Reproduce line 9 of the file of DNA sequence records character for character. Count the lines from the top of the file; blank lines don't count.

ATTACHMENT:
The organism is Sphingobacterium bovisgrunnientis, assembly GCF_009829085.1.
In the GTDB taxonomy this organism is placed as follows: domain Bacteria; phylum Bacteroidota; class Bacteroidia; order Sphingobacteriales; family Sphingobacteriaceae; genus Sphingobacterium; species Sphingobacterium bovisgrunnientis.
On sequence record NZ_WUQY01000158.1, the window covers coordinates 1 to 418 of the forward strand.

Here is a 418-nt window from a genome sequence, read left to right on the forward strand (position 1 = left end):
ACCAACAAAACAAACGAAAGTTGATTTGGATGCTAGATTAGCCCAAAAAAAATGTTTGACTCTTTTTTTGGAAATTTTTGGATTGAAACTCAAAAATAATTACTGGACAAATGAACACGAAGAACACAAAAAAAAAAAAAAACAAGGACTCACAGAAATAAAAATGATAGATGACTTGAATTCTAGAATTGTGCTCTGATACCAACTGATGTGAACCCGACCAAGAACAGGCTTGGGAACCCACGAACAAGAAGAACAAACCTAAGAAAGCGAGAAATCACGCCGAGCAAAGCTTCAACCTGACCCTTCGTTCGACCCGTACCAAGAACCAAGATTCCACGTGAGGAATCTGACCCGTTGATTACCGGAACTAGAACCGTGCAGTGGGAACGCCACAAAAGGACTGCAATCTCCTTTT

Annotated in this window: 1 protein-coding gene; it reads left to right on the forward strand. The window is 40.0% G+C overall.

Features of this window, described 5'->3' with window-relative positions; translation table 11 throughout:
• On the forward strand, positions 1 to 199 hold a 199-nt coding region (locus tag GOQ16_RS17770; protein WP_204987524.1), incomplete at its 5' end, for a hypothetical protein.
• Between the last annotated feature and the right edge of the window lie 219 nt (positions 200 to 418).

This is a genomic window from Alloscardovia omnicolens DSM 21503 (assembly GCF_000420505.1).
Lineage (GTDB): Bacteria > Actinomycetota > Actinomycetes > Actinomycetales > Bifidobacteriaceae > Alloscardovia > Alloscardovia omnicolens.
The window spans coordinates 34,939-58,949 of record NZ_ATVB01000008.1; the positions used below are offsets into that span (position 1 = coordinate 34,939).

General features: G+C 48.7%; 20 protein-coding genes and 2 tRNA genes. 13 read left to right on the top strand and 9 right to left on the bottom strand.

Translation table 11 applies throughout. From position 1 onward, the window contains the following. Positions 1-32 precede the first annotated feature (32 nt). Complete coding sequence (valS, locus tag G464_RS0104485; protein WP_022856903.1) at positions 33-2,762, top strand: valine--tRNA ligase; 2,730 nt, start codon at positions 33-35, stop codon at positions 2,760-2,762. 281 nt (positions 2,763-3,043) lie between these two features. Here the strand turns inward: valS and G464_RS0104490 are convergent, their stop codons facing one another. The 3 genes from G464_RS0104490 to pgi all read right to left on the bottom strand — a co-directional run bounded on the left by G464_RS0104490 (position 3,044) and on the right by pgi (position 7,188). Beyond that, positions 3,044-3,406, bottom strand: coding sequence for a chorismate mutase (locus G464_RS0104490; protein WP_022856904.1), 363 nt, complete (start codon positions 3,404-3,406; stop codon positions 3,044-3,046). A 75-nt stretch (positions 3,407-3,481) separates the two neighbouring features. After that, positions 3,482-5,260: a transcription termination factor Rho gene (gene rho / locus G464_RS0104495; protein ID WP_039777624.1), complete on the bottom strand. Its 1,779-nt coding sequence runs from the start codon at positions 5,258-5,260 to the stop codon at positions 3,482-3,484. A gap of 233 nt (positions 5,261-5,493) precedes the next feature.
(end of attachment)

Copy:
• Between the last annotated feature and the right edge of the window lie 219 nt (positions 200 to 418).